Say we want to move an object to a particular point in the shortest amount of time, given a maximum acceleration. It follows that the object must accelerate constantly until it comes to a point where it must decellerate constantly in order to come to a stop at the destination. Looking at this problem we have a known starting velocity, a known final velocity, a known total distance, and a known acceleration. There is a kinematics equation that uses all of those values:

v**2 = v0**2 + 2 * a * d

Unfortunately, that's only one acceleration, but our problem actually consists of two parts: an acceleration and a decelleration. At the end of the object's acceleration it reaches a maximum velocity, the final velocity for that part. The maximum velocity then becomes the starting velocity for the second part. Therefore we have two equations:

v_max**2 = v0**2 + 2 * a * d1

vf**2 = v_max**2 + 2 * -a * d2

This leads to two more unknowns: d1 and d2, the distances travelled during the first and second parts, respectively. However, the total of d1 and d2 is known as the distance from the start to the destination. Therefore, if we solve for d1 and d2 and add the results, it should equal the total distance.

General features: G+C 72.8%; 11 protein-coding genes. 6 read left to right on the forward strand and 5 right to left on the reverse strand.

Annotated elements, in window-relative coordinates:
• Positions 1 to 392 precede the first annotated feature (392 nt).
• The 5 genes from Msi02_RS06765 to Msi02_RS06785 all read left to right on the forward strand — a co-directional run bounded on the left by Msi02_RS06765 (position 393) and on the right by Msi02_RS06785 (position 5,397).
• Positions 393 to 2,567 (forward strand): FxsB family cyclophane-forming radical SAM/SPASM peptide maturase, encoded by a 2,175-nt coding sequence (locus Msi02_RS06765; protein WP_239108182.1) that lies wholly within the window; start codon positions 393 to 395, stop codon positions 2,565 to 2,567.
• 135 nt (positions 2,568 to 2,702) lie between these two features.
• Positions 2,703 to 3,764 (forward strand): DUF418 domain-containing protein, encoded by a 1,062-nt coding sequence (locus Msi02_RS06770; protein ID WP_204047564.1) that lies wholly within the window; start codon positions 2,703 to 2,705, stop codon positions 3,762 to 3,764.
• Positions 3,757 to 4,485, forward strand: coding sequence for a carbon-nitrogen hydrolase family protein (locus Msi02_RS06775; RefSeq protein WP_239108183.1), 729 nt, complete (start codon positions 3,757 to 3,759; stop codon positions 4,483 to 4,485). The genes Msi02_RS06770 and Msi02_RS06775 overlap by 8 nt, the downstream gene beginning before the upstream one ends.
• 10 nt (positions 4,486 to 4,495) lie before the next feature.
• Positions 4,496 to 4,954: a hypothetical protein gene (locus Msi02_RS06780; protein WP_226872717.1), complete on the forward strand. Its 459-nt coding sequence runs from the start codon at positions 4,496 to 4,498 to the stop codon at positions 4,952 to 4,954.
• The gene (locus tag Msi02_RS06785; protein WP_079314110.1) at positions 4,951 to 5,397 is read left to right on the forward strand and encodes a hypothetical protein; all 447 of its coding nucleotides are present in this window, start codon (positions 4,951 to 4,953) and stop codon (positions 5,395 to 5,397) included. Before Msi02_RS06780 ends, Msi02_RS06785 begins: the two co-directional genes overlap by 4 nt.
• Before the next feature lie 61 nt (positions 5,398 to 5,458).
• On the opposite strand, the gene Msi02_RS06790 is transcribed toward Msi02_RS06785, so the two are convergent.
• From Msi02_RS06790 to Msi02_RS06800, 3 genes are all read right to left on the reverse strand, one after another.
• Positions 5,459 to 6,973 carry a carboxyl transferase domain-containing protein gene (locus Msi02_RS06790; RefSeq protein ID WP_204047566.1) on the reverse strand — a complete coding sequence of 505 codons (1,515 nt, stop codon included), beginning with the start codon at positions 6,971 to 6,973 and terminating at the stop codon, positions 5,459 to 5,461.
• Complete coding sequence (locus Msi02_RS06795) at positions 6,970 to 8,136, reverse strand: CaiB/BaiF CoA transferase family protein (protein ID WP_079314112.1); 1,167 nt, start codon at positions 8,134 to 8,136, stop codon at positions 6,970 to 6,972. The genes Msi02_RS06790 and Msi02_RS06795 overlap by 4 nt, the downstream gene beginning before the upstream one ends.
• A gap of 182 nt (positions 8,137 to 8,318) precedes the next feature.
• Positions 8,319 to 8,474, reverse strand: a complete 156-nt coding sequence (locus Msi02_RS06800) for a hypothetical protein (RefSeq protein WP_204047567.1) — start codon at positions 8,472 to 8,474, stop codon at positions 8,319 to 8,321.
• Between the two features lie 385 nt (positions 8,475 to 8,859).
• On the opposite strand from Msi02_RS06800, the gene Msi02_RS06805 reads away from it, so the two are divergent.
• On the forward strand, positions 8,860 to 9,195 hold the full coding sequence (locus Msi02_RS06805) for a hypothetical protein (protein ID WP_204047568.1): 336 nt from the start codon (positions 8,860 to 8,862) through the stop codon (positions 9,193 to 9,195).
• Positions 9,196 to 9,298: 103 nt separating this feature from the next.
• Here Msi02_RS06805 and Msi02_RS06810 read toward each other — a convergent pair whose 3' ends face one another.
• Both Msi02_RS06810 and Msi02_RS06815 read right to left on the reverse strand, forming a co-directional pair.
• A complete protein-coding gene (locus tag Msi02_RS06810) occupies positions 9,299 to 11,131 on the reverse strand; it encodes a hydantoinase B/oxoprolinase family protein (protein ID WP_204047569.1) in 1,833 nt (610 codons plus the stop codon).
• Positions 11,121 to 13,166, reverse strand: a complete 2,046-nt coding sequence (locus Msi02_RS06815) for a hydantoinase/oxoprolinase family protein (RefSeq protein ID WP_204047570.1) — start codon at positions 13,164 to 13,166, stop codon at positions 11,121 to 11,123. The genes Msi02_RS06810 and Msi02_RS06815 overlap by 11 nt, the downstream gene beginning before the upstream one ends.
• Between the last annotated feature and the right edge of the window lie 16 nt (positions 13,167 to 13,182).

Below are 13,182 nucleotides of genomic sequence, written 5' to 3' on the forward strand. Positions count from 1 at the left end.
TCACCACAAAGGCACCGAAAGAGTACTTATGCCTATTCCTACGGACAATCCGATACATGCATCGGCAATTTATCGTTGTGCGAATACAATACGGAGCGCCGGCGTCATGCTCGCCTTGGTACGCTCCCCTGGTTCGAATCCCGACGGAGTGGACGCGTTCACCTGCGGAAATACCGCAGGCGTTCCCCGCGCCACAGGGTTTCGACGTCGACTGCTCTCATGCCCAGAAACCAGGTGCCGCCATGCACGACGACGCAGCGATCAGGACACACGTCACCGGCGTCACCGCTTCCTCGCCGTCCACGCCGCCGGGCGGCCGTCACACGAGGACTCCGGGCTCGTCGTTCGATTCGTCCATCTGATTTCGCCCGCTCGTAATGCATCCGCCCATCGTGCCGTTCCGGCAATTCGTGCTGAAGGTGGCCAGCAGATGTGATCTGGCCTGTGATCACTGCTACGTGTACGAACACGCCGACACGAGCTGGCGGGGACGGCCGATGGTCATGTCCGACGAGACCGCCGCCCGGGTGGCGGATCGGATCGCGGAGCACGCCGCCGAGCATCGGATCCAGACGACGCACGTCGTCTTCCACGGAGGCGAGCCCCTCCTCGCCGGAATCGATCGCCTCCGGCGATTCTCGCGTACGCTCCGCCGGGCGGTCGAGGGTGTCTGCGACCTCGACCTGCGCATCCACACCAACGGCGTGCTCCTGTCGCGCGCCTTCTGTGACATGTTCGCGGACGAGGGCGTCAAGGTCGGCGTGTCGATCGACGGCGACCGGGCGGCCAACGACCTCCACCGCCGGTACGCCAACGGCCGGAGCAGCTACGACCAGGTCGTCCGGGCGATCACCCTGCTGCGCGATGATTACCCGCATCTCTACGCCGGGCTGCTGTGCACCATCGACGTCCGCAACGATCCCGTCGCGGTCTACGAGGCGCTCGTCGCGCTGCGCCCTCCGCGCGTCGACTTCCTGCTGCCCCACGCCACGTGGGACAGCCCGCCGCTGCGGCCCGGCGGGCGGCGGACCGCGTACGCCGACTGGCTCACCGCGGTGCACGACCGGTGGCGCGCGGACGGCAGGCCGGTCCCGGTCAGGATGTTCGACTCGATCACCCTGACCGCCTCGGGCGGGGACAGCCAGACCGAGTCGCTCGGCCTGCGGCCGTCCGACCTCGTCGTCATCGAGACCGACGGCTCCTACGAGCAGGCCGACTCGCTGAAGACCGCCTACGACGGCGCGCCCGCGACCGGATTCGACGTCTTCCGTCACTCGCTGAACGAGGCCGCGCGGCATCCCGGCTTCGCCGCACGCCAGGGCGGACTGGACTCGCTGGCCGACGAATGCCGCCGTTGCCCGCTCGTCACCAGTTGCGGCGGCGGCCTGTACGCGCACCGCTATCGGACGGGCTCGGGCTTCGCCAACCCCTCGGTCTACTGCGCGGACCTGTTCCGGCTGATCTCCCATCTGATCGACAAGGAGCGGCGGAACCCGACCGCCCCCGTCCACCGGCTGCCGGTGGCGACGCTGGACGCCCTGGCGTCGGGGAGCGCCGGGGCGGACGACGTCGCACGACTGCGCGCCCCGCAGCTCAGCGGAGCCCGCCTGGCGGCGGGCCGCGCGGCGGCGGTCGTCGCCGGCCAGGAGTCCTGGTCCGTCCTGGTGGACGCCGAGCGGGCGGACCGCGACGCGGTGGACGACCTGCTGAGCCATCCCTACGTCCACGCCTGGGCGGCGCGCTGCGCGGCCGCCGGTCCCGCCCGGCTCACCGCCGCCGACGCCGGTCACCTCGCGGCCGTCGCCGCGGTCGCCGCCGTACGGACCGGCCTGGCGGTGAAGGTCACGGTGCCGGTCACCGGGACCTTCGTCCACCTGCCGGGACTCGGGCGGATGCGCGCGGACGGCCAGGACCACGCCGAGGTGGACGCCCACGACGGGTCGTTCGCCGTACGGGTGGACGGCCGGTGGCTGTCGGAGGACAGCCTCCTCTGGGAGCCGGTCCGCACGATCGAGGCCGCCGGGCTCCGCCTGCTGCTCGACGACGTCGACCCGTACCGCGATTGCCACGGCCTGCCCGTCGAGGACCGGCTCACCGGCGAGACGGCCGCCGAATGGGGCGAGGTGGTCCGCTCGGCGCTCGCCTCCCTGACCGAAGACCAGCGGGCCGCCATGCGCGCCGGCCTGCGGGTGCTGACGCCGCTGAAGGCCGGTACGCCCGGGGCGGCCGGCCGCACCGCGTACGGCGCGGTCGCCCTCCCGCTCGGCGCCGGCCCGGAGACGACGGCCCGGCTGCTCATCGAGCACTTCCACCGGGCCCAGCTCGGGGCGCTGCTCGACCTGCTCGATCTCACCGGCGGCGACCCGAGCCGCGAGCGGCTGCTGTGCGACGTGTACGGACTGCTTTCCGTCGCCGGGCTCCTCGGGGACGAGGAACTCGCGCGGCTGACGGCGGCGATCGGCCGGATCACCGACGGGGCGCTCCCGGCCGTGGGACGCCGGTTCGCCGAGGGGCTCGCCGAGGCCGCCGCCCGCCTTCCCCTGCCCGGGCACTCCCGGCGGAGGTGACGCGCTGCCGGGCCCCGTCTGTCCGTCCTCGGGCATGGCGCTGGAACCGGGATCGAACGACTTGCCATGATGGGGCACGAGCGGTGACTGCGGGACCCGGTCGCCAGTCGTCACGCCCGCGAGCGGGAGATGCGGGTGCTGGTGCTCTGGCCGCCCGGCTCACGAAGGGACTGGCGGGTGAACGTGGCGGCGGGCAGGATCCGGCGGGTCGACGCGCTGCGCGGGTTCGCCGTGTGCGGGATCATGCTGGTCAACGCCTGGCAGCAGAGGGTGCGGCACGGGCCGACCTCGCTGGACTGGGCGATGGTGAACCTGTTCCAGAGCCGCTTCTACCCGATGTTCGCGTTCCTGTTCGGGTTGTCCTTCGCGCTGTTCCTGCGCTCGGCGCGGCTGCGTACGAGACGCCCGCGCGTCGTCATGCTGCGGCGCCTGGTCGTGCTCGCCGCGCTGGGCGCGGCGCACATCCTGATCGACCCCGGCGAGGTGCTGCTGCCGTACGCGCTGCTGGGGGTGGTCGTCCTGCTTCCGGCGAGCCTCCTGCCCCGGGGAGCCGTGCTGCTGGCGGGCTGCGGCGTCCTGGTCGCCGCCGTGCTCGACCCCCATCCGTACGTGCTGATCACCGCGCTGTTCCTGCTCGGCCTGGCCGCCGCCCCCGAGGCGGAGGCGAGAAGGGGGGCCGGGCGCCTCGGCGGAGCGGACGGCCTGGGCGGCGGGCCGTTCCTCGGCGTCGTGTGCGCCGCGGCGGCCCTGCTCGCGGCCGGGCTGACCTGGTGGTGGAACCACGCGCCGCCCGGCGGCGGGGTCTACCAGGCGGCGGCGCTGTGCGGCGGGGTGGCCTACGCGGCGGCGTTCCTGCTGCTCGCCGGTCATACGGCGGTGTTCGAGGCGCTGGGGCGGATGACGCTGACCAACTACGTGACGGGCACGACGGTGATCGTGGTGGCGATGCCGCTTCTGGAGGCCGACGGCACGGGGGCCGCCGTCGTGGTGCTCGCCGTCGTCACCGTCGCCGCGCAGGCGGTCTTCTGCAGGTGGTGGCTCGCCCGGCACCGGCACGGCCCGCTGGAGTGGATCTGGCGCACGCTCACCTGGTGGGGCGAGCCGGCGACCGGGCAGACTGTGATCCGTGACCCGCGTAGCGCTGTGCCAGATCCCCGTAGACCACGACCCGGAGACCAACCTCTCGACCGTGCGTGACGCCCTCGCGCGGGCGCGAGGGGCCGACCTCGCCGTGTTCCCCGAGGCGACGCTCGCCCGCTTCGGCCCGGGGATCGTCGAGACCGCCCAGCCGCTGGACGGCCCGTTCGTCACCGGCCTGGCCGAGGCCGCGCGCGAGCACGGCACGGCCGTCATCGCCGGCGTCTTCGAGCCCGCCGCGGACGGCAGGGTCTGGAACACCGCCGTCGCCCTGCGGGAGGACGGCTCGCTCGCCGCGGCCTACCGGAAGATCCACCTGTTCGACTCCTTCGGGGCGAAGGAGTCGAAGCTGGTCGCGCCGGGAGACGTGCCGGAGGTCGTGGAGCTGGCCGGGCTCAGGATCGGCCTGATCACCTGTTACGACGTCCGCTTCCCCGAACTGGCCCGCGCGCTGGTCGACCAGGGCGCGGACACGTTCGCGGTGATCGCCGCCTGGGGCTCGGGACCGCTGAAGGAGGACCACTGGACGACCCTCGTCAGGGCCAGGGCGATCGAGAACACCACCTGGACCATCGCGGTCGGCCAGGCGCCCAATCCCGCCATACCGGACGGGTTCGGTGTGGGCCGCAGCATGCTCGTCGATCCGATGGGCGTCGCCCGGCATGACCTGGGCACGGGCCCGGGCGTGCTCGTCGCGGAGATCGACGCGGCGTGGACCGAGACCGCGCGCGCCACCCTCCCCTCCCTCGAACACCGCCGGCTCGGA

d1 = (v_max**2 - v0**2) / (2 * a)

d2 = (vf**2 - v_max**2) / (2 * -a)

d = d1 + d2

The maximum velocity is still unknown, though, so let's sub in the formulas for d1 and d2:

d = (v_max**2 - v0**2) / (2 * a) + (vf**2 - v_max**2) / (2 * -a)

... simply it:

d = (2 * v_max**2 - v0**2 - vf**2) / (2 * a)

... and solve for the maximum velocity:

v_max = sqrt ((2.0 * a * d + v0**2 + vf**2) / 2.0)

Now, we simply have the object accelerate to that velocity and then decellerate back down to the final velocity. In the end, the object should be at the destination. Of course, now that the maximum velocity is a known value, one can now calculate d1 and use that value to determine how long the object should accelerate.

## Saturday, June 20, 2009

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